Ends of a Spectrum
By converting the decision into a continuum of options and establishing a rational model, our architect moved the discussion from “lock-in = bad” to a nuanced decision model. And although the model is more qualitative than quantitative, it helps us observe that the endpoints along the decision spectrum are rarely optima. In our example, doing absolutely nothing (the left end of the spectrum) is equally unlikely to be the best option as building every imaginable scenario into the initial product design (the right end of the spectrum).
Our financial friends already know this from their business domain: reducing lock-in is like reducing the strike price of an option so you pay less when you use the option in the future. However, driving the strike price down increases the price of the option until it equates to purchasing the stock, which misses the whole point because now you paid already for a choice that you wanted to defer (go, ask someone who trades options).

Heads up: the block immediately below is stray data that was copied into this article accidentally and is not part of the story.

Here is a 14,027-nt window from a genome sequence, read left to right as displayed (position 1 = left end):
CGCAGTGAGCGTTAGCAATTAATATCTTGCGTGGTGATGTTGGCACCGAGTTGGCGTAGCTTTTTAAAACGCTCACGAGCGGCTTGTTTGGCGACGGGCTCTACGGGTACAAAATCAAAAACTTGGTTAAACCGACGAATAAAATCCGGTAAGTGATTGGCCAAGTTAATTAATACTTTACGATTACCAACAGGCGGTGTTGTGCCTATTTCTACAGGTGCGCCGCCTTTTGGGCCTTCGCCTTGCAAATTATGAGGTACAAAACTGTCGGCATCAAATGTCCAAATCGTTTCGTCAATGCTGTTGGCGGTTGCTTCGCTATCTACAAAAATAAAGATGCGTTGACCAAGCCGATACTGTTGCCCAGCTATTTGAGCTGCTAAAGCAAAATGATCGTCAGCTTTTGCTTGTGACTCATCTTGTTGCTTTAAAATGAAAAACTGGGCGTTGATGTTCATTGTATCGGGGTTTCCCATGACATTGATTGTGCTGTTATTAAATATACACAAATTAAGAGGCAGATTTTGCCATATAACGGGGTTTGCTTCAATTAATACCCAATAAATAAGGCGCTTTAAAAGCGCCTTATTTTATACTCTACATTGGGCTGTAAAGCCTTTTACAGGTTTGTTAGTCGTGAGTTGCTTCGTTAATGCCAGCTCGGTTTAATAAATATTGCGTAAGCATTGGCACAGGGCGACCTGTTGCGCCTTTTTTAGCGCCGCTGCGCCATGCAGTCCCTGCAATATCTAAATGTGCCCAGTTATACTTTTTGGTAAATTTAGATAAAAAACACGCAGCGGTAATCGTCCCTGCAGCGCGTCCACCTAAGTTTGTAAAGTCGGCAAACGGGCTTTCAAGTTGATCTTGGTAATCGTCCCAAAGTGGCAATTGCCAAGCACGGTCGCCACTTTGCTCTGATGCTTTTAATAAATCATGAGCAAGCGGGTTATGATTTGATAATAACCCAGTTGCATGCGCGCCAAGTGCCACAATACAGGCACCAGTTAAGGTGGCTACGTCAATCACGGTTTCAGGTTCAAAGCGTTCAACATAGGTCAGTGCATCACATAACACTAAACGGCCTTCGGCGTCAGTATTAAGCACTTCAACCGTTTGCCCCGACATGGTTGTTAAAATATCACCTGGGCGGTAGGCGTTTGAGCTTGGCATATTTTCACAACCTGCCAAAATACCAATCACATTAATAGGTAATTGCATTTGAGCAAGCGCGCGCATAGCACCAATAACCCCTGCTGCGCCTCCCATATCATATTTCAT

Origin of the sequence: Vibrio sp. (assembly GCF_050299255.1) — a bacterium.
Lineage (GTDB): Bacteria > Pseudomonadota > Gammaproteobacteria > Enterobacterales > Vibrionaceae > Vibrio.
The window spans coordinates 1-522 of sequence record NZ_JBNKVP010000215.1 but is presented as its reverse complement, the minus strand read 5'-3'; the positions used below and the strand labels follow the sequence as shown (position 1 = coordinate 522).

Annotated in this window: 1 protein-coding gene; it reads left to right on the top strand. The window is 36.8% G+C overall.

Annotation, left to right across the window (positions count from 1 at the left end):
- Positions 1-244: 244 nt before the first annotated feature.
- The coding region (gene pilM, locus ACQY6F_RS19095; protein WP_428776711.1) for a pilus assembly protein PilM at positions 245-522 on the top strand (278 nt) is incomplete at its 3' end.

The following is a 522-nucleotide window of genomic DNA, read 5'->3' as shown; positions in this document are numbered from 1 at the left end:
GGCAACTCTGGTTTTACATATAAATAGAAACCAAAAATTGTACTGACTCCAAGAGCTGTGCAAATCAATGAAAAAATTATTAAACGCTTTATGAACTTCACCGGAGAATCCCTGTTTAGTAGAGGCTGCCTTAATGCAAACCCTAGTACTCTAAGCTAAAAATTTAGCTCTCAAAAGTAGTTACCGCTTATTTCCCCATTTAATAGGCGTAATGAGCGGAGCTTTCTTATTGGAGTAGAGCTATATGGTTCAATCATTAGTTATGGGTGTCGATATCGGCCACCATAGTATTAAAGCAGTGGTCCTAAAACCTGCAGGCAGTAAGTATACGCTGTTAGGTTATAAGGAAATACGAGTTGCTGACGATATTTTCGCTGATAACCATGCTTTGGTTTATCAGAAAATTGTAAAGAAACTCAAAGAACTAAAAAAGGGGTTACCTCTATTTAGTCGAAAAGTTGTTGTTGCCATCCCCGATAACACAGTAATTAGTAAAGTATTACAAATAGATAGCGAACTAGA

You might observe that architectural decisions aren’t equations that can be solved with mathematical precision. Also, the range of options is likely to be discrete as opposed to a real continuum. This doesn’t mean that the model isn’t useful. Rather the opposite: a simplified decision model as the one shown above is likely to help you make much better decisions than following your gut or a simplistic view that “we should minimize lock-in”. That’s why it’s so useful to see shades of gray.
Knowing that architects like to peek inside the box to understand causality, stretching the circuit metaphor from Part 3 a little bit, we conclude that the causality models that architects use are analog circuits, not digital ones. Architects’ minds see a box with several (analog) dials that influence the desired output, such as cost or scalability. Architects reason about the circuit inside the box so that they can do better than trial and error or relying on simplistic approaches.